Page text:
Should Volkswagen fix my car's faulty air-con?
Reader's Touareg has had air-con problems twice. He wants to know if Volkswagen should fix the car for free...
Last July I realised that the air conditioning in my two-year-old Volkswagen Touareg wasn’t cooling the inside of the car, so I took the car to my local dealer in St Andrews to investigate.
Under warranty, the dealer ran a diagnosis and reported that the air-con unit was empty of gas. They filled it up and everything seemed fine. But during the recent spell of hot weather earlier this year, I switched on the air-con and no cold air came out of it, so I took the car back to the same dealership to have it checked again.
The dealer reported that they’d heard a hiss while refilling the air-con unit, suggesting a leak. They said that because two of the three hoses sat under the engine, it could be a complicated repair, and because the car’s warranty had now expired, the work would cost around £900.
I pointed out that I’d brought the car in with the same fault while it was still under warranty and they had failed to diagnose it properly and fix it, so in my view I shouldn’t have to pay. The dealership took this up with Volkswagen UK, which said I’d have to pay because the car was out of warranty.
The dealer is now talking about a goodwill gesture, but I’d like to know if I should stick to my guns and insist that I shouldn’t have to pay anything at all.
What Car? says…
That depends. It doesn’t sound like the cause of the gas leak was properly investigated last year; did the garage give any explanation as to why the air-con unit was empty? If the fault was already there and it wasn’t picked up at the time, it seems reasonable for it to be fixed for free now.
However, hoses are wear-and-tear items and won’t necessarily be covered by the warranty. It’s also possible that they weren’t the cause of the leak last year; they could have failed more recently.
In this case, because there was a problem while the car was still under warranty and it’s only a few months since the cover expired, we would expect Volkswagen to provide a sizeable goodwill payment. So, for now we’d recommend that you stick to your guns and ask Volkswagen to cover the entire repair bill, but be prepared to accept a contribution if that's all they're able to offer.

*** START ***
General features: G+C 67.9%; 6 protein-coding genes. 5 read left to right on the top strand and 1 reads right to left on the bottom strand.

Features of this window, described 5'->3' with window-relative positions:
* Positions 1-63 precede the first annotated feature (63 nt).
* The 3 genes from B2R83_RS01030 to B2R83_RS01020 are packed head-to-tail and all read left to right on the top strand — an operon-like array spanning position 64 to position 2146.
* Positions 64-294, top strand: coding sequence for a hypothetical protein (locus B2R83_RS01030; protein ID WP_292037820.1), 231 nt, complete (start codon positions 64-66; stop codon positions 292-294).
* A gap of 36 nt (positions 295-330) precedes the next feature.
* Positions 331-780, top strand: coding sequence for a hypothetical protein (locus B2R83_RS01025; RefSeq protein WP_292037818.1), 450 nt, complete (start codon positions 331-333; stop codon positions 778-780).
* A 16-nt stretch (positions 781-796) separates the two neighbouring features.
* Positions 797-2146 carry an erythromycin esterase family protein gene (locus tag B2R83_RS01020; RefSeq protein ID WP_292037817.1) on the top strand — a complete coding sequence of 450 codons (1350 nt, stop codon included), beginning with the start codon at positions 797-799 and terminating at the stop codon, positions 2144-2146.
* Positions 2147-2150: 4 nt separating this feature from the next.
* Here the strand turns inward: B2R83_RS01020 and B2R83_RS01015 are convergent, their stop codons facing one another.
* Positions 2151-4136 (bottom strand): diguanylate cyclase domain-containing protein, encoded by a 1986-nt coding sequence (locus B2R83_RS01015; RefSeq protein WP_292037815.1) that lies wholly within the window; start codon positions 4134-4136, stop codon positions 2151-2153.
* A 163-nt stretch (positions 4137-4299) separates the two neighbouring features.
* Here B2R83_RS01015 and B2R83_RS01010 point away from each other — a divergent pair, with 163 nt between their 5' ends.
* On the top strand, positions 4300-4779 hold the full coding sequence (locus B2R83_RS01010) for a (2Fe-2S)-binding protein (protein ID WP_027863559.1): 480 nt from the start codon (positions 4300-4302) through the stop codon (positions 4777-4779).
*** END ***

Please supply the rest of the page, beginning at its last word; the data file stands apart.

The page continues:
If you don’t get a satisfactory outcome to the situation, we’d suggest that you make a formal complaint to The Motor Ombudsman (themotorombudsman.org), because the Volkswagen dealership will be signed up to its service and repair and warranty products codes of conduct, which set out minimum standards for dealing with complaints like yours.
Best large SUVs and the ones to avoid
For many people, large SUVs have replaced big saloons as the ultimate expression of modern motoring, and they make great family cars, thanks to their spacious and practical interiors.
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10. Volkswagen Tiguan Allspace
Take the regular Volkswagen Tiguan, add some more space and two extra seats, and hey presto, you've made the Tiguan Allspace. Its high-quality interior and flexible seating are impressive, and it's good to drive.
9. Volvo XC60
Volvo used to be very much a step down from the models of Audi, BMW and Mercedes, both in terms of price and ability, but no longer. The latest XC60 is comfortable and well equipped and has a high-quality interior, plus it won the 2018 What Car? Safety Award, having performed brilliantly when it was crash tested by Euro NCAP.
Pick of the range: D4 Momentum
8. Hyundai Santa Fe
The Santa Fe is a spacious and practical choice in the large SUV market, with the option of seven seats for larger families. You also get plenty of equipment, with both Premium and Premium SE models coming with plenty of luxuries. We'd stick with SE trim, though, because this gets you everything you're likely to want, including rear parking sensors, dual-zone climate control and 18in alloy wheels.
Pick of the range: 2.2 CRDi 200 Premium 7 Seat
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